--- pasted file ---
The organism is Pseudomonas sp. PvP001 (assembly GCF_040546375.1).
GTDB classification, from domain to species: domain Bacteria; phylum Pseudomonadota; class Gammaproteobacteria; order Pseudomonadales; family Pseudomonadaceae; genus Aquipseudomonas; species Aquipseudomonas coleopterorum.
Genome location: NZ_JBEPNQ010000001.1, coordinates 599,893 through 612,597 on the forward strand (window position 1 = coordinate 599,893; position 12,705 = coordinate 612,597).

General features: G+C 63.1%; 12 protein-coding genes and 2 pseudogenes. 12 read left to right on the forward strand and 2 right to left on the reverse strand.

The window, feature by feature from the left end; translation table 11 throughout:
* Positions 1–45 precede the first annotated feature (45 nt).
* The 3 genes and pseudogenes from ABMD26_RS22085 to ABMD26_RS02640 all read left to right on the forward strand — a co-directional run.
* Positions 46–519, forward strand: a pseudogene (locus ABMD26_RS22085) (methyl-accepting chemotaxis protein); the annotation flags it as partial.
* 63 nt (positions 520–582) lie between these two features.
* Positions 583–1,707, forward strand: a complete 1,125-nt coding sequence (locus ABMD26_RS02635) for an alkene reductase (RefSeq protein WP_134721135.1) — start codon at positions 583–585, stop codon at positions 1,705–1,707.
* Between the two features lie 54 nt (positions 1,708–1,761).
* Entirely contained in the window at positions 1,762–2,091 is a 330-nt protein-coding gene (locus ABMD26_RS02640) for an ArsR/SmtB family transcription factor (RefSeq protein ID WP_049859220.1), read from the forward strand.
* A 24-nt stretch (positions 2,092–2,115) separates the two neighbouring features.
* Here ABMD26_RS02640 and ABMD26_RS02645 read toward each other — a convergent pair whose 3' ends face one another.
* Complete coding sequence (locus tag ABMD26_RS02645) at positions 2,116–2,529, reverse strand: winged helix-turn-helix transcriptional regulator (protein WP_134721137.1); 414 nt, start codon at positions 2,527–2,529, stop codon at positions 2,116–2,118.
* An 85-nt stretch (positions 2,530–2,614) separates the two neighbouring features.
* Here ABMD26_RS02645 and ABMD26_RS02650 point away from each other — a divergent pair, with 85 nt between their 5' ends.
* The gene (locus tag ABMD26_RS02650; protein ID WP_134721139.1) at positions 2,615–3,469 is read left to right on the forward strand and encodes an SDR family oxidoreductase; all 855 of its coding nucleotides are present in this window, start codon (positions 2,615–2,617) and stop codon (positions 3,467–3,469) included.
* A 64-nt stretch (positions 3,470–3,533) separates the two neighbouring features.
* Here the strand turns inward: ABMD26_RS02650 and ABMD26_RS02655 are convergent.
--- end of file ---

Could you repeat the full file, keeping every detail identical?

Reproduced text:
The organism is Pseudomonas sp. PvP001 (assembly GCF_040546375.1).
GTDB classification, from domain to species: domain Bacteria; phylum Pseudomonadota; class Gammaproteobacteria; order Pseudomonadales; family Pseudomonadaceae; genus Aquipseudomonas; species Aquipseudomonas coleopterorum.
Genome location: NZ_JBEPNQ010000001.1, coordinates 599,893 through 612,597 on the forward strand (window position 1 = coordinate 599,893; position 12,705 = coordinate 612,597).

General features: G+C 63.1%; 12 protein-coding genes and 2 pseudogenes. 12 read left to right on the forward strand and 2 right to left on the reverse strand.

The window, feature by feature from the left end; translation table 11 throughout:
* Positions 1–45 precede the first annotated feature (45 nt).
* The 3 genes and pseudogenes from ABMD26_RS22085 to ABMD26_RS02640 all read left to right on the forward strand — a co-directional run.
* Positions 46–519, forward strand: a pseudogene (locus ABMD26_RS22085) (methyl-accepting chemotaxis protein); the annotation flags it as partial.
* 63 nt (positions 520–582) lie between these two features.
* Positions 583–1,707, forward strand: a complete 1,125-nt coding sequence (locus ABMD26_RS02635) for an alkene reductase (RefSeq protein WP_134721135.1) — start codon at positions 583–585, stop codon at positions 1,705–1,707.
* Between the two features lie 54 nt (positions 1,708–1,761).
* Entirely contained in the window at positions 1,762–2,091 is a 330-nt protein-coding gene (locus ABMD26_RS02640) for an ArsR/SmtB family transcription factor (RefSeq protein ID WP_049859220.1), read from the forward strand.
* A 24-nt stretch (positions 2,092–2,115) separates the two neighbouring features.
* Here ABMD26_RS02640 and ABMD26_RS02645 read toward each other — a convergent pair whose 3' ends face one another.
* Complete coding sequence (locus tag ABMD26_RS02645) at positions 2,116–2,529, reverse strand: winged helix-turn-helix transcriptional regulator (protein WP_134721137.1); 414 nt, start codon at positions 2,527–2,529, stop codon at positions 2,116–2,118.
* An 85-nt stretch (positions 2,530–2,614) separates the two neighbouring features.
* Here ABMD26_RS02645 and ABMD26_RS02650 point away from each other — a divergent pair, with 85 nt between their 5' ends.
* The gene (locus tag ABMD26_RS02650; protein ID WP_134721139.1) at positions 2,615–3,469 is read left to right on the forward strand and encodes an SDR family oxidoreductase; all 855 of its coding nucleotides are present in this window, start codon (positions 2,615–2,617) and stop codon (positions 3,467–3,469) included.
* A 64-nt stretch (positions 3,470–3,533) separates the two neighbouring features.
* Here the strand turns inward: ABMD26_RS02650 and ABMD26_RS02655 are convergent.